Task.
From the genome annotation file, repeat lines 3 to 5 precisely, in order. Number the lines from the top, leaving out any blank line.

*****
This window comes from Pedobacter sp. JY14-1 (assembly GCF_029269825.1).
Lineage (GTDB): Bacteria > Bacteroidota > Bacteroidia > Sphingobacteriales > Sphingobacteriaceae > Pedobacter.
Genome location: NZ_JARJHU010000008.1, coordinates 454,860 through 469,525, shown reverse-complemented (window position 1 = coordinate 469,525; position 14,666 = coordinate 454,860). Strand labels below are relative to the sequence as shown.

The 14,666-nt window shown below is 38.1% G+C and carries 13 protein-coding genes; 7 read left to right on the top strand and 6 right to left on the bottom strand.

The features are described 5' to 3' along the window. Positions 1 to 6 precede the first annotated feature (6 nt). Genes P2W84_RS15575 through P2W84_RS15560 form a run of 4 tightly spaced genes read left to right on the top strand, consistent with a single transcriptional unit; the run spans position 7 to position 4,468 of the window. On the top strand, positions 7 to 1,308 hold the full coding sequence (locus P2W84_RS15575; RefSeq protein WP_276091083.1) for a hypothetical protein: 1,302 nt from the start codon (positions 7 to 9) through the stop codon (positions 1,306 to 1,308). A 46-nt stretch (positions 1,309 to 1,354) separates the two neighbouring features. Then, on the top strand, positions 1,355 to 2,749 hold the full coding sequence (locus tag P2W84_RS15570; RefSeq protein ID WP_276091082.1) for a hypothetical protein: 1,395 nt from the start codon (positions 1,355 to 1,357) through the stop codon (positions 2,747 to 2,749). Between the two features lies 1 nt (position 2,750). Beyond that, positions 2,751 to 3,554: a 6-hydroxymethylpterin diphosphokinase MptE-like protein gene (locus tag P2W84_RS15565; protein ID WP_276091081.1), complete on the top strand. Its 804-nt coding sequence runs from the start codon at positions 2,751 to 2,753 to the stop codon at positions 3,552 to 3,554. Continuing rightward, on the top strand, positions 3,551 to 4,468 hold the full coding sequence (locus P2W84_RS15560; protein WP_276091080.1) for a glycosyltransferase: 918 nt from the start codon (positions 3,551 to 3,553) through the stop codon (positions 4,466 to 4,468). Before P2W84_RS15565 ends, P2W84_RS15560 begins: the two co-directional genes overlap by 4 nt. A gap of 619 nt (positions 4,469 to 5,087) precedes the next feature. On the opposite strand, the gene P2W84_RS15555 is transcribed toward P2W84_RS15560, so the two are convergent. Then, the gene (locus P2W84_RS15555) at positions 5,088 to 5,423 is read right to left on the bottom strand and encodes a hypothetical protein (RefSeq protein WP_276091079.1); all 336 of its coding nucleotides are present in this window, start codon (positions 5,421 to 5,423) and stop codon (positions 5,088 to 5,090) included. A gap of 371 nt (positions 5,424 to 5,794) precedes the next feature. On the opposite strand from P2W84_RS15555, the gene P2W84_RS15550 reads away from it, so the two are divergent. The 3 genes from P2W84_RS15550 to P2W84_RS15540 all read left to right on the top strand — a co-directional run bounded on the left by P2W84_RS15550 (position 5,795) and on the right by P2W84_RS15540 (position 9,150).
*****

Genome location: NZ_JARJHU010000008.1, coordinates 454,860 through 469,525, shown reverse-complemented (window position 1 = coordinate 469,525; position 14,666 = coordinate 454,860). Strand labels below are relative to the sequence as shown.

The 14,666-nt window shown below is 38.1% G+C and carries 13 protein-coding genes; 7 read left to right on the top strand and 6 right to left on the bottom strand.

The features are described 5' to 3' along the window. Positions 1 to 6 precede the first annotated feature (6 nt). Genes P2W84_RS15575 through P2W84_RS15560 form a run of 4 tightly spaced genes read left to right on the top strand, consistent with a single transcriptional unit; the run spans position 7 to position 4,468 of the window. On the top strand, positions 7 to 1,308 hold the full coding sequence (locus P2W84_RS15575; RefSeq protein WP_276091083.1) for a hypothetical protein: 1,302 nt from the start codon (positions 7 to 9) through the stop codon (positions 1,306 to 1,308). A 46-nt stretch (positions 1,309 to 1,354) separates the two neighbouring features. Then, on the top strand, positions 1,355 to 2,749 hold the full coding sequence (locus tag P2W84_RS15570; RefSeq protein ID WP_276091082.1) for a hypothetical protein: 1,395 nt from the start codon (positions 1,355 to 1,357) through the stop codon (positions 2,747 to 2,749). Between the two features lies 1 nt (position 2,750). Beyond that, positions 2,751 to 3,554: a 6-hydroxymethylpterin diphosphokinase MptE-like protein gene (locus tag P2W84_RS15565; protein ID WP_276091081.1), complete on the top strand. Its 804-nt coding sequence runs from the start codon at positions 2,751 to 2,753 to the stop codon at positions 3,552 to 3,554. Continuing rightward, on the top strand, positions 3,551 to 4,468 hold the full coding sequence (locus P2W84_RS15560; protein WP_276091080.1) for a glycosyltransferase: 918 nt from the start codon (positions 3,551 to 3,553) through the stop codon (positions 4,466 to 4,468). Before P2W84_RS15565 ends, P2W84_RS15560 begins: the two co-directional genes overlap by 4 nt. A gap of 619 nt (positions 4,469 to 5,087) precedes the next feature. On the opposite strand, the gene P2W84_RS15555 is transcribed toward P2W84_RS15560, so the two are convergent. Then, the gene (locus P2W84_RS15555) at positions 5,088 to 5,423 is read right to left on the bottom strand and encodes a hypothetical protein (RefSeq protein WP_276091079.1); all 336 of its coding nucleotides are present in this window, start codon (positions 5,421 to 5,423) and stop codon (positions 5,088 to 5,090) included. A gap of 371 nt (positions 5,424 to 5,794) precedes the next feature. On the opposite strand from P2W84_RS15555, the gene P2W84_RS15550 reads away from it, so the two are divergent. The 3 genes from P2W84_RS15550 to P2W84_RS15540 all read left to right on the top strand — a co-directional run bounded on the left by P2W84_RS15550 (position 5,795) and on the right by P2W84_RS15540 (position 9,150).